Conservative activist Carl Laurence Olson, 71, passed away quietly in the San Fernando Valley on August 23 of multiple myeloma, and his smiling face and unabashed zeal for the conservative cause will be missed. I first met Carl when we were both active in conservative and Republican volunteer organizations in California in the 1970s. Carl had an outstanding background he did not brag much about. He was proud to have been a Lt. Commander in the Navy, and would talk about that, and he served in Vietnam, and worked at NBC in Burbank for eight years. But he also graduated from Pomona College and held an MS in Journalism and an MBA from the Ivy League’s Columbia University in New York City. Those are pretty big accomplishments, of which he was rather modest.
After serving in the Reagan Administration at the Department of Health and Human Services, Carl came back to California and became active in several nonprofit advocacy organizations he founded or co-founded, including State Department Watch, and the Fund for Stockholders’ Rights. He sued the California Automobile Association in a long, drawn out litigation for essentially rigging their board of director’s elections, won court ordered reforms of the Auto Club’s election procedures, and was awarded over $1 million in attorney’s fees.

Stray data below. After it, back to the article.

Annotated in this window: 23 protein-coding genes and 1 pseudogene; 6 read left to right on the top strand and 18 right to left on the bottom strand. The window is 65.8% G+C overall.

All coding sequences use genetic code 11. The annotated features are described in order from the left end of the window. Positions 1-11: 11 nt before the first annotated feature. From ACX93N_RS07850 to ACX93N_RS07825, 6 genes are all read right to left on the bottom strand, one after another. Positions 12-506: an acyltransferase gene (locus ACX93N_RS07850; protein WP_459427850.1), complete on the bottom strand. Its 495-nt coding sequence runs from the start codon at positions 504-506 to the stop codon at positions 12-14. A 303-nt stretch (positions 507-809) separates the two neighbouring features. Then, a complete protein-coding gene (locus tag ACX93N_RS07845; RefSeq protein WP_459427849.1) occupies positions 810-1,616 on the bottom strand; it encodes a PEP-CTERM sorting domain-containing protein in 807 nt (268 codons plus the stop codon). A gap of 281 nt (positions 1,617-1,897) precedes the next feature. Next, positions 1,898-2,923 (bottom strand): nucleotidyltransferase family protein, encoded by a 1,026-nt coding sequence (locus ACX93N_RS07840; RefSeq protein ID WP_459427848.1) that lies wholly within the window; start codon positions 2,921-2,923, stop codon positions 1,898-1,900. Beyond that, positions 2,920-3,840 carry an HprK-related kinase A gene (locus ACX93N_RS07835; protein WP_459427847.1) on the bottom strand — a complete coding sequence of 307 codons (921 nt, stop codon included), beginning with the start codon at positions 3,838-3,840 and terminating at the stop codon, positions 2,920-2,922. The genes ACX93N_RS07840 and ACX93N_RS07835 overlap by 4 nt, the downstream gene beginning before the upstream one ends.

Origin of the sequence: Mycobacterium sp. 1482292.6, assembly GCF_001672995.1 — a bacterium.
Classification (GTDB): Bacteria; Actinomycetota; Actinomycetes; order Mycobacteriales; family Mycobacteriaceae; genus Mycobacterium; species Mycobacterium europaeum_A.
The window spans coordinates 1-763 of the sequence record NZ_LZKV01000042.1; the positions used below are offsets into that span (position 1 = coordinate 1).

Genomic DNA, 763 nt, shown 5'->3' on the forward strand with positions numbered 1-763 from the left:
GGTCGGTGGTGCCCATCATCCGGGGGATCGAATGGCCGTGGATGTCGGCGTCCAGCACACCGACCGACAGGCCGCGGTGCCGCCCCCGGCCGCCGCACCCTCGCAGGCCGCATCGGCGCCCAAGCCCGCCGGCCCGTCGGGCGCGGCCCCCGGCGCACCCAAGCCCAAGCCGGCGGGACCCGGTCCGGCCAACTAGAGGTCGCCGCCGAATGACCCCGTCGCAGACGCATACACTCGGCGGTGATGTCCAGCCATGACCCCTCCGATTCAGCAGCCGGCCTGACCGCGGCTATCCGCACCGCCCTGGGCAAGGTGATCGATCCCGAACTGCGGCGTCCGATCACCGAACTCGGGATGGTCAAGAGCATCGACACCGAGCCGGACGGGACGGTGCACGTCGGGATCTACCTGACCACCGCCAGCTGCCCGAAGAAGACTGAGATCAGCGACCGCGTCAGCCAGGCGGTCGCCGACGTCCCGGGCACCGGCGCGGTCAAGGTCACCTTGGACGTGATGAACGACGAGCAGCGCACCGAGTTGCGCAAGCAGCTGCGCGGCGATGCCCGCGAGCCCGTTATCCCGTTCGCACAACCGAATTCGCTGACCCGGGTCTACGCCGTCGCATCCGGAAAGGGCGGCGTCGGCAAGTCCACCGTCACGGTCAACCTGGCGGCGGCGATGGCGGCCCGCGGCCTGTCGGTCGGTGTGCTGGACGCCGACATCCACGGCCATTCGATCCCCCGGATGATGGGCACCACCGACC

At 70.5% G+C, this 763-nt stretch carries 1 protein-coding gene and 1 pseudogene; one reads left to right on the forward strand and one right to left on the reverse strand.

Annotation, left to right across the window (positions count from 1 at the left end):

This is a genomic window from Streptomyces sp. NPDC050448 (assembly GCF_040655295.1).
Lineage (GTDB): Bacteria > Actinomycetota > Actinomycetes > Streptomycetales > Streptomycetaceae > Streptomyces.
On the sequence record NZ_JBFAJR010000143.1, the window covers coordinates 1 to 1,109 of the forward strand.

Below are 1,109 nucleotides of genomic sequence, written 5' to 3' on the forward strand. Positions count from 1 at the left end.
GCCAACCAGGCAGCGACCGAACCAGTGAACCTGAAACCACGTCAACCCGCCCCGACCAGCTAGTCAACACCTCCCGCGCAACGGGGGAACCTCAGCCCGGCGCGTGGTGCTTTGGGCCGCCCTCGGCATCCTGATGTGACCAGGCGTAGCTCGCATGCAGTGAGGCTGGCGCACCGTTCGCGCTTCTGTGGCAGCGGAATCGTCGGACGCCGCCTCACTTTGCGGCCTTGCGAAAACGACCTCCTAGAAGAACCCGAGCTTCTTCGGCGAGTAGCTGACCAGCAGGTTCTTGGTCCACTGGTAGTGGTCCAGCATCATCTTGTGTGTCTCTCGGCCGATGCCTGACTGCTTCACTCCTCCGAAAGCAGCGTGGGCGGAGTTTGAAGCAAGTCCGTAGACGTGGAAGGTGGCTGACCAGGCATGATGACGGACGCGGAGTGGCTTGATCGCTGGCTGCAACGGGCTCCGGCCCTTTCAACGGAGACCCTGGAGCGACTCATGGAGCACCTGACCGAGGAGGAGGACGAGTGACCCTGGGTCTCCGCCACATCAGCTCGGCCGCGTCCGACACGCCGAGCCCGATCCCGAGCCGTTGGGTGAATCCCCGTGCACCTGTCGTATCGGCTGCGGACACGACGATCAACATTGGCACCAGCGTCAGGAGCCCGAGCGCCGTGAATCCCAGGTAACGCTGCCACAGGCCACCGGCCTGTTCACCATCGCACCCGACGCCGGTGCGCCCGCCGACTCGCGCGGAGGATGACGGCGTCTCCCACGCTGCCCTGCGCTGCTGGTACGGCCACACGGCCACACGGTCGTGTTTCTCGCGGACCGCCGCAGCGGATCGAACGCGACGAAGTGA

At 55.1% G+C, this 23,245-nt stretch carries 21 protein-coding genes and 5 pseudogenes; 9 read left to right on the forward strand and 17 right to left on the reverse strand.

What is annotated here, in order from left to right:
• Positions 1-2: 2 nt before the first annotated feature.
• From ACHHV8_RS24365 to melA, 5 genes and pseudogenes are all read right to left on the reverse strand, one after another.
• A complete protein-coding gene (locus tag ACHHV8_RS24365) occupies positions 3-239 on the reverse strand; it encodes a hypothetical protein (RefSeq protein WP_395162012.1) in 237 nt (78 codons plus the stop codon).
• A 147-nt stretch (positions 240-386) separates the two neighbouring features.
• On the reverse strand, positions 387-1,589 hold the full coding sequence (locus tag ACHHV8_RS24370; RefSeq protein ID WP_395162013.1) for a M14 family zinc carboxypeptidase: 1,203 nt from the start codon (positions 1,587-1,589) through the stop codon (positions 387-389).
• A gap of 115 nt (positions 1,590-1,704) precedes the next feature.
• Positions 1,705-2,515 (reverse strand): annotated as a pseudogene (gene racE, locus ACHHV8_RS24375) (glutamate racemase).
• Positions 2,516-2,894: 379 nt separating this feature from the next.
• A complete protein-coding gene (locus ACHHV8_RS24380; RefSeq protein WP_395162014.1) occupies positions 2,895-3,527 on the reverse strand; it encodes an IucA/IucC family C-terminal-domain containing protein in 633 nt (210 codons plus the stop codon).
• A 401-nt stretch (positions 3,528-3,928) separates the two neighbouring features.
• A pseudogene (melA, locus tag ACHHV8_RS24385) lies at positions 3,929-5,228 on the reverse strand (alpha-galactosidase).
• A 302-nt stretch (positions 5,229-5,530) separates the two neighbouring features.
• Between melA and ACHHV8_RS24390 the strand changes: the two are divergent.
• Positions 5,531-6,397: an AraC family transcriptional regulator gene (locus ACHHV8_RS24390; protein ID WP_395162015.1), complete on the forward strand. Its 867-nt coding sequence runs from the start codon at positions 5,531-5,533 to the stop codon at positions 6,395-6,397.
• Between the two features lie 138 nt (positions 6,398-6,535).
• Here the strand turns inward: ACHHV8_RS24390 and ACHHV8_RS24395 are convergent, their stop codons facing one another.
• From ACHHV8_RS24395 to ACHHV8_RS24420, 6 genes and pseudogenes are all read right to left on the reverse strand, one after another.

Carl was almost always supportive of my own activities and would often email me commenting positively on a post I had written here for FlashReport or on my own California Political Review, or when he saw me on Fox Business News’ Varney & Company. He could always be counted on to attend an important gathering of conservatives.
And he was always a strident conservative. A big supporter of L.A. Supervisor Mike Antonvich, I recall a Conservative Political Action Conference in Washington, D.C., probably around 1985 during the Reagan Administration, when I had the honor of introducing Commerce Secretary Malcolm Baldrige’s speech and sat next to him at the podium. I worked for Baldrige at this time. After Mac’s speech, people lined up at the microphone to ask questions. I got up to moderate the questions and the first person at the microphone was a smiling Carl Olson. So I recognized Carl to ask his question, and I cheerfully told Baldrige and the crowd in the audience that Carl “was a friend of mine from California.” Carl then proceeded to tear into Baldrige for being a lousy, liberal Commerce secretary. Baldrige was thrown off-balance by the comments and I was a little stunned myself. When Carl was finished, the next question came from Mike Antonovich, who was in line right behind Carl. I thought it was a pretty big deal that an L.A. County Supervisor would attend CPAC and be on the floor to ask the Commerce Secretary a question, so I gave Mike a big introduction, even though he was just asking a question from the floor. Then Antonovich proceeded to also rip Baldrige to shreds. Question time closed down very shortly thereafter and Baldrige skipped the dinner function that night, with me wondering whether I would have a job the next day. But I kept my job, and Carl, who had surely set-up the tirades, got his point made. I’m not sure if it changed any policies, but Carl made his opinions known whether you liked it or not!
Carl was a good man and will be missed. According to his obituary published in the Los Angeles Times on August 30, a service is planned for December 27th.